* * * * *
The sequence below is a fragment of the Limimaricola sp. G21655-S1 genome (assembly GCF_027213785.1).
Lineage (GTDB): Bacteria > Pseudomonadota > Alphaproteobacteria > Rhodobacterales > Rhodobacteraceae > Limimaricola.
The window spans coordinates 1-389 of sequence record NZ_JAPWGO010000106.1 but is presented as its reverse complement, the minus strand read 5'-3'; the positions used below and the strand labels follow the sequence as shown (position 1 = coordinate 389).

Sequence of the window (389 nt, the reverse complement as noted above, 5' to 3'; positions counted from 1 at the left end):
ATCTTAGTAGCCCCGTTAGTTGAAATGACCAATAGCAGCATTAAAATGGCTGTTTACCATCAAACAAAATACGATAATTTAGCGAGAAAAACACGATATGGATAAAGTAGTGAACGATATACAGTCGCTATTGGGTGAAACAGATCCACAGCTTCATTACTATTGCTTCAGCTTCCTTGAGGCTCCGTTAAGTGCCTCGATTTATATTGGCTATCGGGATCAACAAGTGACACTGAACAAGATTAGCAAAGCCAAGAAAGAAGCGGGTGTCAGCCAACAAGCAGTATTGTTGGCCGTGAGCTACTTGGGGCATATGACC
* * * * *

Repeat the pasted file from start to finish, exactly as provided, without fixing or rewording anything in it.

The sequence below is a fragment of the Limimaricola sp. G21655-S1 genome (assembly GCF_027213785.1).
Lineage (GTDB): Bacteria > Pseudomonadota > Alphaproteobacteria > Rhodobacterales > Rhodobacteraceae > Limimaricola.
The window spans coordinates 1-389 of sequence record NZ_JAPWGO010000106.1 but is presented as its reverse complement, the minus strand read 5'-3'; the positions used below and the strand labels follow the sequence as shown (position 1 = coordinate 389).

Sequence of the window (389 nt, the reverse complement as noted above, 5' to 3'; positions counted from 1 at the left end):
ATCTTAGTAGCCCCGTTAGTTGAAATGACCAATAGCAGCATTAAAATGGCTGTTTACCATCAAACAAAATACGATAATTTAGCGAGAAAAACACGATATGGATAAAGTAGTGAACGATATACAGTCGCTATTGGGTGAAACAGATCCACAGCTTCATTACTATTGCTTCAGCTTCCTTGAGGCTCCGTTAAGTGCCTCGATTTATATTGGCTATCGGGATCAACAAGTGACACTGAACAAGATTAGCAAAGCCAAGAAAGAAGCGGGTGTCAGCCAACAAGCAGTATTGTTGGCCGTGAGCTACTTGGGGCATATGACC